“It becomes a never-ending cycle,” Andrews said.
As Iowa State University Department of Sociology professor Monic Behnken put it to IPR last year, the effect of incarceration on Black families has been devastating.
“[F]or a family in many ways, it's akin to a death,” Behnken said.
Researchers say that as a result, generations of Black families have struggled to escape a downward spiral of poverty and lack of opportunity, factors made worse by government policies and local attitudes that locked Black Iowans out of jobs, mortgages and entire communities.
“When people are released from prison, depending on the number of debts that they have to pay, they’re often pulled back into system when they’re unable to pay because perhaps they can’t get a job because they have a criminal background,” Andrews said. “You can’t overcome these circumstances.”
“When people are released from prison, depending on the number of debts that they have to pay, they’re often pulled back into system when they’re unable to pay because perhaps they can’t get a job because they have a criminal background [...] you can’t overcome these circumstances.”-Betty Andrews, president, Iowa-Nebraska NAACP
In order to counteract these racial disparities, Nellis says state policymakers should scale back prison time for certain crimes and reform mandatory minimum sentences.
“Using prison less for drug-related offenses and using prison less for offenses that could be handled through other means instead of imprisonment is definitely preferred both in Iowa and everywhere else,” Nellis said. “The state could be more aggressive in terms of its attempts to mitigate the impact of imprisonment, particularly on its Black residents.”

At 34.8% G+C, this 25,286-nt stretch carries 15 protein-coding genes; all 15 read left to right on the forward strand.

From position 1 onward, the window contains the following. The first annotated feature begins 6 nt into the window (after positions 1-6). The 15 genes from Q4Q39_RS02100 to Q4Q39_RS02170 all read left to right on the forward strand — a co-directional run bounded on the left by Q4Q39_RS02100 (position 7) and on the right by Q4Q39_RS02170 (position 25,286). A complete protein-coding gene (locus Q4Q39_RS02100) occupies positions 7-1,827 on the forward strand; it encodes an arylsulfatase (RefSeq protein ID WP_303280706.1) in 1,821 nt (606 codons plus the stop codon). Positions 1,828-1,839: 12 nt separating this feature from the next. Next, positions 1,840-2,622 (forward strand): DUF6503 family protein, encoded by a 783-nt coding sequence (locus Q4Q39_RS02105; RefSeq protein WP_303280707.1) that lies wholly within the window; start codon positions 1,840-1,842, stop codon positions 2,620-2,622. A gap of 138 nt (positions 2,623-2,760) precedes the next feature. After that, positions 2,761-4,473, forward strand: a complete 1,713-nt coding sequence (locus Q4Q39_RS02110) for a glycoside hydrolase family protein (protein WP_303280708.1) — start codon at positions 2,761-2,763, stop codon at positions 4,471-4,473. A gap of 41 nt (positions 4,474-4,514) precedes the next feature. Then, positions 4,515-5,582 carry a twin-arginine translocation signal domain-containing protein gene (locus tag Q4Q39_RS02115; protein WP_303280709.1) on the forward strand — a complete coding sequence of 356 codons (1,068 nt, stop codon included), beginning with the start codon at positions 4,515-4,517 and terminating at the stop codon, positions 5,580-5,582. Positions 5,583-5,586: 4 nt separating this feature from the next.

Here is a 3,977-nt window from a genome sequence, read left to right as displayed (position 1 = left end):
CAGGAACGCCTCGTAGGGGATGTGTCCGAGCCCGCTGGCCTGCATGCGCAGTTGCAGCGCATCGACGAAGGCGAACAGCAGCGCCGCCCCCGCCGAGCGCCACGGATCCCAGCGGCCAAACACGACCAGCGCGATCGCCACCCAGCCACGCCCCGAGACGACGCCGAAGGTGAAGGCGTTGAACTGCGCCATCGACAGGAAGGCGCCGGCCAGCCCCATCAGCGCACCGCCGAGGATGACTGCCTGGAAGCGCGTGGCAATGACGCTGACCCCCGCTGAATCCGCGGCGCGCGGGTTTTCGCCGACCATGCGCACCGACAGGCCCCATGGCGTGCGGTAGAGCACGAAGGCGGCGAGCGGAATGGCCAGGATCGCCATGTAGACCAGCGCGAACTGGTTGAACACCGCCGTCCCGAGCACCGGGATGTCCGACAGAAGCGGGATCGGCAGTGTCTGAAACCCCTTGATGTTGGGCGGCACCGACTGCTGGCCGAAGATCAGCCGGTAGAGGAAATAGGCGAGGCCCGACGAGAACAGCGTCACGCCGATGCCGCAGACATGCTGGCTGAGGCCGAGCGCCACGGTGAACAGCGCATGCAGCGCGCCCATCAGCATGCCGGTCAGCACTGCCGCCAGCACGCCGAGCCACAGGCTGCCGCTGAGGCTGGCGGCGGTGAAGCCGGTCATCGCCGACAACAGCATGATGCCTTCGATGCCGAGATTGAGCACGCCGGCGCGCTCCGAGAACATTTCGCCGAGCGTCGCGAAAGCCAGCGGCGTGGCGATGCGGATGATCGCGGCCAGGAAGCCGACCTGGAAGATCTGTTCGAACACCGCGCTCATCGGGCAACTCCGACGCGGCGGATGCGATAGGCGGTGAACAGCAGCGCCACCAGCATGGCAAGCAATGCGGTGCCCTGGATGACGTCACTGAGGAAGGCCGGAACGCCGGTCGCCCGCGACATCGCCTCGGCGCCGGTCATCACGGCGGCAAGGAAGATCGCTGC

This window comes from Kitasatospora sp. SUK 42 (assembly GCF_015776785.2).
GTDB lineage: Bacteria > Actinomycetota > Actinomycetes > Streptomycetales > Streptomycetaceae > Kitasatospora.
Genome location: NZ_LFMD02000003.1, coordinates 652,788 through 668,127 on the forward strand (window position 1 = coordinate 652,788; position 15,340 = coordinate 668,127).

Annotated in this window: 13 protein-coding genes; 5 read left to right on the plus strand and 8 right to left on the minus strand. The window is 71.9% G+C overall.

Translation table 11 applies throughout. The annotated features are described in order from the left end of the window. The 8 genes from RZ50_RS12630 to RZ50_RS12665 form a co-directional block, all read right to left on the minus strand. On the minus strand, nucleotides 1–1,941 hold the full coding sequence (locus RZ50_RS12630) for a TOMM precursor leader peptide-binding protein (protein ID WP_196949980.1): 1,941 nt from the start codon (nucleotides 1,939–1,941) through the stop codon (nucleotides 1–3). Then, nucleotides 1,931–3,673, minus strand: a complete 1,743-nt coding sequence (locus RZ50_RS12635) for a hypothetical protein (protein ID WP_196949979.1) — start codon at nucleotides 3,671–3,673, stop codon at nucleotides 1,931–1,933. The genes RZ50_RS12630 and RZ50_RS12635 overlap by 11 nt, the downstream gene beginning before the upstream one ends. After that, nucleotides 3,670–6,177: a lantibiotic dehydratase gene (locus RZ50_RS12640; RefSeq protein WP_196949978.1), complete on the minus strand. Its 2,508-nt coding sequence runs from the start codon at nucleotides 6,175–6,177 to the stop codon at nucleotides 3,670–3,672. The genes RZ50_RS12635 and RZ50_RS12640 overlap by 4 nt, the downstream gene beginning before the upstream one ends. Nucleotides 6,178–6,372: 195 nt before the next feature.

State researchers have been making similar recommendations for years. Analysts within the Iowa Department of Human Rights have repeatedly pointed to mandatory minimums, the practice of waiving juveniles to adult court for certain crimes, and unequal sentences for crack and powder cocaine offenses as areas for lawmakers to focus on.
“Penalty options for equalizing the amount of crack and powder cocaine has been discussed for a decade by [the Iowa Public Safety Advisory Board],” reads a report released last year by the Iowa Justice Advisory Board. “Iowa data presented to the PSAB suggest that this disparity in penalties contributes to disproportionate incarceration of African-Americans.”
In response to a request for comment, Iowa Department of Corrections spokesperson Nick Crawford said the agency is working to address the trends.
"As a department, we are committed to reducing racial disparities in our correctional system. Through careful data analysis, the Iowa Department of Corrections has been working hard to develop action plans, implement those plans, and recruit a more diverse workforce. By continuing these practices, we will find innovative ways to promote a more equitas system,” the written statement reads.
Andrews says that in order to counteract these disparities, reforms are needed at every stage of the criminal justice pipeline, from police interactions to pretrial agreements to sentencing and parole. While the challenge is significant, Andrews says she has no choice but to remain hopeful.
“In the African American community and culture we have always had to be optimistic and always had to believe that change is going to come, no matter how far off,” Andrews said. “We can’t afford not to be hopeful. Because if we give up we’re going to go back the other way.”
Editor's Note: This story has been updated with additional comments from Johnny Pippins.